Site-specific pairing of plays in Toronto, FORNÉS X2, is wholly satisfying
My experience of seeing Theatre Asylum’s FORNÉS X2 was a lot like the experience of eating at an exceptionally good pop-up restaurant. I went in not knowing a whole lot about the brilliant Maria Irene Fornés or her plays The Successful Life of 3 and Mud (the two plays that make up FORNÉS X2), but I was assured that I was about to see something of high quality. Thankfully, I enjoyed both plays immensely and was left fully satisfied.
If FORNÉS X2 is like a gourmet meal, then The Successful Life of 3 is the world’s most perfect appetizer. I found it light and funny, with just enough intellectual depth to get me thinking about the themes of masculine rivalry and stifled female potential that run through both plays.
I might summarize The Successful Life of 3 as follows: The three characters – He, She, and 3 – live in a stagnant state in an isolated world on the stage. The male characters, He and 3, compete for the affection of She. She marries the handsome and sexy He, but is more faithful to the intelligent and upwardly-mobile 3. Comedy ensues when 3 decides to become Zorro, and He becomes a detective bent on bringing him to justice.
Stylistically, The Successful Life of 3 is a little bit like Who’s On First meets Waiting For Godot. The 25-minute-long play consists of a series of absurd and comic sketches that don’t so much tell a story as gesture towards the outline of one. I feel like I laughed out loud more than some of the other audience members, but the performances by Jamie Robinson (He), Michelle Latimer (She), and Hardee T. Lineham (3) are genuinely hysterical.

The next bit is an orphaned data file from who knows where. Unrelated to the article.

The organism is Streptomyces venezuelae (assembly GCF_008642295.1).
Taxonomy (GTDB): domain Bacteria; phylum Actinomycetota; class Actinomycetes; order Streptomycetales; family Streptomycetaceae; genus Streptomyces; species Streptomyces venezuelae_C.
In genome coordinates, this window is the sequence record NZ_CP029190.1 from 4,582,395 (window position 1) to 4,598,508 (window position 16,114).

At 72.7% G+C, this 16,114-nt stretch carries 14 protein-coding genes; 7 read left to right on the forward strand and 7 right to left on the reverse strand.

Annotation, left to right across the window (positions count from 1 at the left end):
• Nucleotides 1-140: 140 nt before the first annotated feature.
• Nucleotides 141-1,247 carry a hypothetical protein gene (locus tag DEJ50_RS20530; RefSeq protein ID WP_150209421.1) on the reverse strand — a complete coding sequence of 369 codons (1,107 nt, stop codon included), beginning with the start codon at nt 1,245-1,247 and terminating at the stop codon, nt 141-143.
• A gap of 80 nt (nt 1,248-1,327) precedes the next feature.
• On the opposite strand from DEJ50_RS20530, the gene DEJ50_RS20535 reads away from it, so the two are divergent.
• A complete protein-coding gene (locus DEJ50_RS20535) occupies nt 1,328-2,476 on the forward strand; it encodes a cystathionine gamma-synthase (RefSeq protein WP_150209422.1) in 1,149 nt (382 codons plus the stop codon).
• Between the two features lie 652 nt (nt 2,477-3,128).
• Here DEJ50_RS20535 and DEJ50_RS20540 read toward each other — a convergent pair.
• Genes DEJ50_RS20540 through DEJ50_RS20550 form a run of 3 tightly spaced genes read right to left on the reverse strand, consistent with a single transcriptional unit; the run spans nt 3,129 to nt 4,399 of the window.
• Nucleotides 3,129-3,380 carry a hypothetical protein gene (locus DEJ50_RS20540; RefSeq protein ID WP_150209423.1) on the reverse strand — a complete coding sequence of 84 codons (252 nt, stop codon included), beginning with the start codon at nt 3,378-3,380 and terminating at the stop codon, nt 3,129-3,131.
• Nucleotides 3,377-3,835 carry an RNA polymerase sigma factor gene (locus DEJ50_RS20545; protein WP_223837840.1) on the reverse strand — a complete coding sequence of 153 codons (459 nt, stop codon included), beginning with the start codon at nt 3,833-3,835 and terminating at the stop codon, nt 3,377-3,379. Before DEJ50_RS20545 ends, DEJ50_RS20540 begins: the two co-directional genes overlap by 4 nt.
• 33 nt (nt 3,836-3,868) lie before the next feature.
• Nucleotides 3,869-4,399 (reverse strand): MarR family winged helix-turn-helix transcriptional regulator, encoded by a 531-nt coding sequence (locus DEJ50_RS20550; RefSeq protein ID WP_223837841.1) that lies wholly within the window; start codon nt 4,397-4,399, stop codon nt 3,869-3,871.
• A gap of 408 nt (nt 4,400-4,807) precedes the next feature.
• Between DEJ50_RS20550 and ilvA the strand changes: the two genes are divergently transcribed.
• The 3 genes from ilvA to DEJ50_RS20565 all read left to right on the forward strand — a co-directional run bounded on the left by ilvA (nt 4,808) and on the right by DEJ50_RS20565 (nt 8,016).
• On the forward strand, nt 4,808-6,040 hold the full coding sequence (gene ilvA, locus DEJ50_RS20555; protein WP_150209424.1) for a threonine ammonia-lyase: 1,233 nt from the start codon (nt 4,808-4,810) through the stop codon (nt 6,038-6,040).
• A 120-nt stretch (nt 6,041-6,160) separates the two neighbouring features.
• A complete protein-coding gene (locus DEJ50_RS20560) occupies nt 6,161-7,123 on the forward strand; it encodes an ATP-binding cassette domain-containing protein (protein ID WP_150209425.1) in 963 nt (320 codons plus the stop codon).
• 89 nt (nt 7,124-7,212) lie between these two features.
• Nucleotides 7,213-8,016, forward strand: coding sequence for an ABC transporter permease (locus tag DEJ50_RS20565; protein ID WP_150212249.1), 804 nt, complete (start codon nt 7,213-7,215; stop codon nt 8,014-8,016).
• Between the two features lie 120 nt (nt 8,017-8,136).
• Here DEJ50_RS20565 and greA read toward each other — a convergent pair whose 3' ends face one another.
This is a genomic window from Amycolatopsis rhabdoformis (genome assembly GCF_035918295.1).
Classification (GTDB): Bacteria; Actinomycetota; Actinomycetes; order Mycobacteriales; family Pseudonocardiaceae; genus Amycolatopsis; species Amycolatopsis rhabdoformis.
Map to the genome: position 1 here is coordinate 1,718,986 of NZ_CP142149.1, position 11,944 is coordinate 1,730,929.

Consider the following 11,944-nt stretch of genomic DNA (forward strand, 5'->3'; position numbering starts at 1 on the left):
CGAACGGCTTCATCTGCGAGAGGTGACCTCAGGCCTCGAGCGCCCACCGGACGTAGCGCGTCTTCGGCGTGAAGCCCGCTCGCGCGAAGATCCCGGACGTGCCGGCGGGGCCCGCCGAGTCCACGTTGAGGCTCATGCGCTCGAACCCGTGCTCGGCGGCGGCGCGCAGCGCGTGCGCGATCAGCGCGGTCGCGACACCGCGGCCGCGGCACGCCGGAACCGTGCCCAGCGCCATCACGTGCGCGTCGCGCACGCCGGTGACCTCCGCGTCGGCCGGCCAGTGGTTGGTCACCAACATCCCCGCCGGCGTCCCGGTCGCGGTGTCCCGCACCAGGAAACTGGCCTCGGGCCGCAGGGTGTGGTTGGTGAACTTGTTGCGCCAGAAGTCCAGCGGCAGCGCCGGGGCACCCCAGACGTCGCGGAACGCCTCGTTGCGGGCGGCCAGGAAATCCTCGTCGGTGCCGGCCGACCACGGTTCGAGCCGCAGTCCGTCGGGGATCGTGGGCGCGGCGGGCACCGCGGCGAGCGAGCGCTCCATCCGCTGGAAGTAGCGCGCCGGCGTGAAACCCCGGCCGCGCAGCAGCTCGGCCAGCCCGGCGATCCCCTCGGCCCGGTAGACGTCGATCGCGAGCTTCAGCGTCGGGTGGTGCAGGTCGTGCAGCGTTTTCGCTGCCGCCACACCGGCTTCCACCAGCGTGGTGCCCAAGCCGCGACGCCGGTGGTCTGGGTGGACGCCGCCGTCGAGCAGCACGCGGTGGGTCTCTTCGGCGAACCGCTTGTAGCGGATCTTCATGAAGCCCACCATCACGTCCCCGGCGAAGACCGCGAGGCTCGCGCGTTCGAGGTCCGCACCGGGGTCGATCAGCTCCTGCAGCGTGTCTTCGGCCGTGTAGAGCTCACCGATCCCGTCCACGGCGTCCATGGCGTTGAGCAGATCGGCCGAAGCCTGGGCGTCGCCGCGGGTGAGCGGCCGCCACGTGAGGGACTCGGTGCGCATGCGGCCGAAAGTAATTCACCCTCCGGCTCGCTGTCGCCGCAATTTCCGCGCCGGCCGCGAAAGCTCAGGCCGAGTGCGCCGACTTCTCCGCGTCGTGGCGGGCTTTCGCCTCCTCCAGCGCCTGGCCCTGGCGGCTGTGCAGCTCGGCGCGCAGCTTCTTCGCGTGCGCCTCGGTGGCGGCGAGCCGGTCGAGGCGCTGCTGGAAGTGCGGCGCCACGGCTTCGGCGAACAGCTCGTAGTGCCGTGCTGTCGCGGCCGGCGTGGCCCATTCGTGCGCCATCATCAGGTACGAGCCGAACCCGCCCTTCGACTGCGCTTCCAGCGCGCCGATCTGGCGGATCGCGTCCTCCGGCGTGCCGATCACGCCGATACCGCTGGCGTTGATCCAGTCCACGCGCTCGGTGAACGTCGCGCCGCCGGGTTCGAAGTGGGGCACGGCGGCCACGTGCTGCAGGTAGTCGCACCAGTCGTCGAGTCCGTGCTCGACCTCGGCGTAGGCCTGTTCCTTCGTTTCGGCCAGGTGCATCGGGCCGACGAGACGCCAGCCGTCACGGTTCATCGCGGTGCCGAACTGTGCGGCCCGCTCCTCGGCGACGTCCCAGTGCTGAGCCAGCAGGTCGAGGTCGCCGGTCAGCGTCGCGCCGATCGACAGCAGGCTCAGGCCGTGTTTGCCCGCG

Following The Successful Life of 3 with Mud was a stroke of genius. The same three actors play similar characters in the second play, but the fun and bright colours of the first play are stripped away to force the audience to confront some of the issues that come up in the first play. Following my gourmet meal at a pop-up metaphor, we get to the meat and potatoes with Mud as a main course.
In Mud, Latimer plays Mae, a young woman with the ambition to learn and better herself, tied to her family farm by Lloyd (played by Robinson), a diseased and unlearned buffoon who is something between an adopted brother and a mate to Mae. When Mae brings Henry (played by Lineham) home to help her to read a book the doctors gave her about Lloyd’s illness, she invites him to stay with her and Lloyd indefinitely, creating tension between all three characters.
Mud is both longer and more serious in tone than The Successful Life of 3, and it comes from a much later point in Fornés’ career. I found the writing in Mud simple and sophisticated and much tighter than the writing in The Successful Life of 3. The performances by the three actors are also similarly more nuanced in the second play. This is not to say that I didn’t find The Successful Life of 3 enjoyable, but I was really moved by Mud.
The reason that I call FORNÉS X2 a gourmet meal at a pop-up restaurant is because of Theatre Asylum’s stylistic choice to stage their show in a dilapidated, site-specific space in a basement under a restaurant in the Kensington Market. Although I understand their intentions and applaud their homage to Fornés’ dedication to non-commercial, Off-Off-Broadway theatre, I have to say that having water pipes drip on me throughout the second act was not a pleasant experience.
Other than this minor discomfort, I will totally recommend seeing Theatre Asylum’s production FORNÉS X2 to everyone. Both plays are exceptionally well written, well staged, and well acted and will leave you satisfied and thinking about them for a long time to come.
- FORNÉS X2 is playing until June 14 at 213 Augusta Avenue (down the alley below Fresco’s Fish and Chips).
- Shows run Tuesday to Sunday at 8pm,
- Ticket cost $25 in advance and $28 at the door, with a Student/Senior/Arts Worker rate of $18 and are available online, or at the door. (Be advised there are only 30 tickets per show, 20 in advance online and 10 at the door).
Photo of Michelle Latimer and Jamie Robinson by Troy Hourie.